Diet to reduce cholesterol

  • Limit the foods rich in saturated fat and Trans fat: – meat, egg yolk, shrimp, and high-fat dairy products.
  • Eat plenty of soluble fiber- foods high in soluble fiber help to prevent the digestive tract from absorbing cholesterol.
  • Include all whole-grain cereals and its products in your diet.
  • Eat all seasonal fruits and vegetables which are fresh and colorful.
  • Include legumes in your diet such as kidney beans, lentils, chickpeas, etc.
  • Eat fish that are high in omega 3 fatty acid; though omega 3 fatty acid does not lower LDL level it improves HDL levels. They also protect the heart from blood clots, inflammation, and reduce your risk of a heart attack.
  • Fish rich in omega 3 fatty acids are salmon, tuna, and mackerel.
  • Limit salt intake, but don’t completely stop salt intake, as it is essential for our body functioning.
  • Avoid eating processed foods, papad, pickles, ready to eat food items, table salt, etc.
  • Limiting salt will not reduce blood cholesterol but it will reduce blood pressure which is good to lower the risk of heart disease.
  • Limit alcohol intake as it adds extra calories which leads to weight gain. Being overweight increases your LDL cholesterol levels and lowers the HDL cholesterol levels. Too much alcohol can also increase your risk of heart disease because it can raise your blood pressure and triglyceride levels.

Let’s learn about the type of fats

  • Unsaturated fats are liquid at room temperature and they are beneficial as they can improve blood cholesterol levels, ease inflammation, stabilize heart rhythms, and play a number of different roles that benefit our body.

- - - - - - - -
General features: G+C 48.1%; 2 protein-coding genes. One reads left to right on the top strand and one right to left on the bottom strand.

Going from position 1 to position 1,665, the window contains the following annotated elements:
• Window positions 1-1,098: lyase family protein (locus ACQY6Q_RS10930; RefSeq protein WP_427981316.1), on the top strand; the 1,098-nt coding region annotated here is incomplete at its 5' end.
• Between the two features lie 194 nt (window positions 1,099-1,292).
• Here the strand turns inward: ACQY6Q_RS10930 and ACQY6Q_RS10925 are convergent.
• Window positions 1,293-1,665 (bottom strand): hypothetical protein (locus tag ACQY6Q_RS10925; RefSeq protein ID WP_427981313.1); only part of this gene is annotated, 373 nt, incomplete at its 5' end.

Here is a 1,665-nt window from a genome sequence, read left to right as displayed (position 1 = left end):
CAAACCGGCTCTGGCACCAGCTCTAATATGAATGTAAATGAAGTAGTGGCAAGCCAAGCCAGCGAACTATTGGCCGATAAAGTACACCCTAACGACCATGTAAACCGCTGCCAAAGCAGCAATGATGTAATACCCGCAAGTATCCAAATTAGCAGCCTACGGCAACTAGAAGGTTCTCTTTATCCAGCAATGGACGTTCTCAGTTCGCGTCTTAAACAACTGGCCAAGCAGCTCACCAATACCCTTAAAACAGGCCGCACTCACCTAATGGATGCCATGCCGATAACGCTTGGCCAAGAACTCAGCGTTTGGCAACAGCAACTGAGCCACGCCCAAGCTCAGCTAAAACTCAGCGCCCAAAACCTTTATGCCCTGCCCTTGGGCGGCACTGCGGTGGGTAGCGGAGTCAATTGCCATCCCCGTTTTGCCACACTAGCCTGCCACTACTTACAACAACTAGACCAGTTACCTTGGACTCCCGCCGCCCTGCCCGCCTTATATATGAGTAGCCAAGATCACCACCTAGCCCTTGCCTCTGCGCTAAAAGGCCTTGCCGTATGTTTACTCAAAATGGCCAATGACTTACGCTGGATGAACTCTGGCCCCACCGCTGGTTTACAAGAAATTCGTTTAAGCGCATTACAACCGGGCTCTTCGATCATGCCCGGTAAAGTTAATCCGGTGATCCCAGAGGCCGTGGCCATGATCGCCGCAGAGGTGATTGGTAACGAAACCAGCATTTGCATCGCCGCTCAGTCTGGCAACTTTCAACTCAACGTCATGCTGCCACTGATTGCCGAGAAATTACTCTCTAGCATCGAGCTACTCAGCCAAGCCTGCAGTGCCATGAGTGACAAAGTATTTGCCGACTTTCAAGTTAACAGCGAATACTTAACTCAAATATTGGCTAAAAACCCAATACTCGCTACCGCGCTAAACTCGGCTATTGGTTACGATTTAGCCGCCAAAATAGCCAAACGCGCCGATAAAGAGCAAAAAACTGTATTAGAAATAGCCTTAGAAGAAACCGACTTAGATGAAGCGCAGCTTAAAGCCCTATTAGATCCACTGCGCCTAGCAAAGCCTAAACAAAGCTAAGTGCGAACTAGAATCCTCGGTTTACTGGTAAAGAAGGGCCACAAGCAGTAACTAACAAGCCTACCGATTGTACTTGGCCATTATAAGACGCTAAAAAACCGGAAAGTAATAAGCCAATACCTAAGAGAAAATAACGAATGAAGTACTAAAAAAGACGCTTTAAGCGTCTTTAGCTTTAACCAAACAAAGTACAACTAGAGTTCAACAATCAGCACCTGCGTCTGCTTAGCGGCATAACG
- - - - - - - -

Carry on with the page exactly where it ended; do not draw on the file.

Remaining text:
• Unsaturated fats are found in plant foods such as vegetables, oils, nuts, seeds.

There are two types of good unsaturated fats

Monounsaturated fats: Monounsaturated fats can have a beneficial effect on your heart when eaten in moderation and when select in your diet over saturated fats and trans fats. MUFA are simply fat molecules that have one unsaturated carbon bond in the molecule. Oils that contain monounsaturated fats are typically liquid at room temperature and start to turn solid when chilled. MUFA is found in olive, canola, and peanut oils; avocados, nuts such as almonds,  hazelnuts, and pecans, seeds such as pumpkin seeds and sesame seeds. Monounsaturated fats can help to reduce bad cholesterol levels in your blood which can lower your risk of heart disease and stroke. Oils rich in monounsaturated fats contribute Vitamin E and antioxidants. Like all fats, MUFA also contain 9 calories per gram